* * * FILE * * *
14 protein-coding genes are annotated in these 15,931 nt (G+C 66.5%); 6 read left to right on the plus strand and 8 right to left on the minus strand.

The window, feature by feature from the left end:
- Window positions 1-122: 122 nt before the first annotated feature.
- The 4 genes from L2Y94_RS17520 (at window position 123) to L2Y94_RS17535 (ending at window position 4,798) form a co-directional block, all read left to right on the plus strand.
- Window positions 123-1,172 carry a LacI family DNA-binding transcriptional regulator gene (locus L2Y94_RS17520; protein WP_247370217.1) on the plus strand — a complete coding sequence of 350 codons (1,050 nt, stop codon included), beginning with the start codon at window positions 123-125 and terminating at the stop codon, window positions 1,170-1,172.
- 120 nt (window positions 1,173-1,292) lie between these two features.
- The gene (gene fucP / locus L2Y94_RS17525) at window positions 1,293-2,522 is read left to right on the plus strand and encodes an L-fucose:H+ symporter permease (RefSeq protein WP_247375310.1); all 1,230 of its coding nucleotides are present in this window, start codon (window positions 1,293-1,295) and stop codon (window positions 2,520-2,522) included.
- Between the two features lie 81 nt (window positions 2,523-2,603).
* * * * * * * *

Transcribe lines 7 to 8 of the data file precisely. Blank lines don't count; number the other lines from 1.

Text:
- The gene (gene fucP / locus L2Y94_RS17525) at window positions 1,293-2,522 is read left to right on the plus strand and encodes an L-fucose:H+ symporter permease (RefSeq protein WP_247375310.1); all 1,230 of its coding nucleotides are present in this window, start codon (window positions 1,293-1,295) and stop codon (window positions 2,520-2,522) included.
- Between the two features lie 81 nt (window positions 2,523-2,603).